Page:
Love Hurts?

The Cavs might be too good for their own good
August 25, 2014

IN 2012--13 a Lakers team featuring Kobe Bryant, Steve Nash, Dwight Howard and Pau Gasol went 45--37 and lost in the first round of the playoffs. Down in Miami, a trio of superstars—LeBron James, Dwyane Wade and Chris Bosh—led the Heat to their second consecutive NBA title.

James of course is back in Cleveland, and on Aug. 23 he will be teamed with power forward Kevin Love, if, as expected, the Cavs' trade with Minnesota becomes official. Those two perennial All-Stars will pair with point guard Kyrie Irving to give the Cavaliers a potential superteam. But could they more closely resemble the Lakers than the Heat?

Yes, at least according to a study published in the journal Psychological Science called "The Too-Much-Talent Effect." It says that teams in interdependent sports such as basketball can be harmed by having too many stars who can't or won't make sacrifices for the good of the team. In studying 10 recent NBA seasons, researchers found that clubs with more than 55% of its players producing an Estimated Wins Added in the league's top third have seen their winning percentages start to decline. For the Cavs, who also have Shawn Marion, Tristan Thompson, Anderson Varej√£o and Dion Waiters, that means they could wind up less than the sum of their parts.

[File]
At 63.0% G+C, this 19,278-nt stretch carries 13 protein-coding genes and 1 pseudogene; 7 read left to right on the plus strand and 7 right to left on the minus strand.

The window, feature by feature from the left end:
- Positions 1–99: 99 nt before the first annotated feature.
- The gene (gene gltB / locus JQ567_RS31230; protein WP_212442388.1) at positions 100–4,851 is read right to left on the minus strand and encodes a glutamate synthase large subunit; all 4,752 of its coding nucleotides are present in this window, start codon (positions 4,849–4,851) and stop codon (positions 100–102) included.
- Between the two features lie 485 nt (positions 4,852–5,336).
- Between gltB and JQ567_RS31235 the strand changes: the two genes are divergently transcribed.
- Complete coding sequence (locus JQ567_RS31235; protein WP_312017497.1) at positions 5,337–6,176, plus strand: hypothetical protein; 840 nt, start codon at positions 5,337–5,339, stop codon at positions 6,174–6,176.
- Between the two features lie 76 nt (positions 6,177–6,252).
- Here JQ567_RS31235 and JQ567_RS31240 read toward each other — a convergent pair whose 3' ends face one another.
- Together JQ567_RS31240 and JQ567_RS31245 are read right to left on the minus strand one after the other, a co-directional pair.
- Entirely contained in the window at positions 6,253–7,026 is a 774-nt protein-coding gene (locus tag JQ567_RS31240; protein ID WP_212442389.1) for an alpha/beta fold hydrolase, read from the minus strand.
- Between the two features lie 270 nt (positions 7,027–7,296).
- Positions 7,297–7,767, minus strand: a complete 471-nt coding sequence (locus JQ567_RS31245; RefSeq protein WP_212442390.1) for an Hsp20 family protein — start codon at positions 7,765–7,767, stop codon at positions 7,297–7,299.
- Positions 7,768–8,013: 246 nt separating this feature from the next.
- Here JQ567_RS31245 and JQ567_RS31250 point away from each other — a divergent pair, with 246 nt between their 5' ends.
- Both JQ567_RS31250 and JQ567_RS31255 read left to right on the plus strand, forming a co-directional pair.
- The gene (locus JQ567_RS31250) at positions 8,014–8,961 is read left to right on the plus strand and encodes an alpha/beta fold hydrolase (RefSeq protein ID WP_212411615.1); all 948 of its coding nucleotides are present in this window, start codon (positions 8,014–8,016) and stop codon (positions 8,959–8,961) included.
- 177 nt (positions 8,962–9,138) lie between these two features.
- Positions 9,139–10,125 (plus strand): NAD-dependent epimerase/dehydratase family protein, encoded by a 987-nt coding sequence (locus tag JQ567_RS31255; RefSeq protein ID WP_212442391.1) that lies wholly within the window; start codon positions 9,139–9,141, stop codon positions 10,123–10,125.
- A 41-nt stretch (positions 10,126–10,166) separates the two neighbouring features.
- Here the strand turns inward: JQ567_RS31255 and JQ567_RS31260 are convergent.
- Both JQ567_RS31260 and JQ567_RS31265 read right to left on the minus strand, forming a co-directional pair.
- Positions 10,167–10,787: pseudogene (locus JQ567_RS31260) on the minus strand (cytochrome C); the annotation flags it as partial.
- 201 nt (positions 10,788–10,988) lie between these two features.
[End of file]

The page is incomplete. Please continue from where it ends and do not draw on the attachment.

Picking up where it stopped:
"Can you take that top talent and coordinate it effectively? That's the key," says Adam Galinsky of Columbia University, one of the paper's authors.

Galinsky says to keep an eye on the four most indicative traits of a well-coordinated team: assists, defensive rebounding rate, field goal percentage and turnovers.

For this year's Cavaliers, Galinsky says the player who may be most affected by all that talent is Waiters, a skilled third-year guard: "They'll need to decide by the trade deadline whether or not they should move him."

By that time we may also know whether long-suffering Cleveland fans should brace for more disappointment.

THEY SAID IT

"We take your lunch box. We take your sandwich. We take your juice box. We take your applesauce. And we take your spork and we break it."

Steve Smith

Ravens wide receiver, describing his new team's style of play.

GO FIGURE

0--15

The Red Sox' record on Aug. 15, the birthday of noted Boston fan Ben Affleck, since Good Will Hunting hit theaters in December 1997. The Sox lost to the Astros 5--3 last Friday.

7'5"

Height of Sim Bhullar, the first Indian-born player to sign with an NBA team. If he makes Sacramento's roster he would be just the eighth player of at least that height in NBA history.

XXXXXXXXXXXXXXXXXX 18

Days for the Twins' Triple A Rochester affiliate to finish a no-hitter. On Aug. 11, Logan Darnell threw six hitless innings to end a rain-suspended game from July 24 in which Trevor May blanked Durham for three frames.

21

Goals scored in one game by forward Yanick Djouzi Manzizila, who helped Kongo United beat Balrog 30--0 in a low-level Swedish league game.

THREE PHOTOSDAVID LIAM KYLE/NBAE/GETTY IMAGES (IRVING); DAMIAN STROHMEYER/SPORTS ILLUSTRATED (JAMES); JORDAN JOHNSON/NBAE/GETTY IMAGES (LOVE)55 The Cavs do not want to cross this percent of an NBA team's players that are in the top third of the league's Estimated Wins Added PHOTOJIM DAVIS/THE BOSTON GLOBE/GETTY IMAGES (AFFLECK) PHOTOGARRETT ELLWOOD/NBAE/GETTY IMAGES (BHULLAR) PHOTOROB CARR/GETTY IMAGES (SMITH)

HOLE YARDS PAR R1 R2 R3 R4
OUT
HOLE YARDS PAR R1 R2 R3 R4
IN
Eagle (-2)
Birdie (-1)
Bogey (+1)
Double Bogey (+2)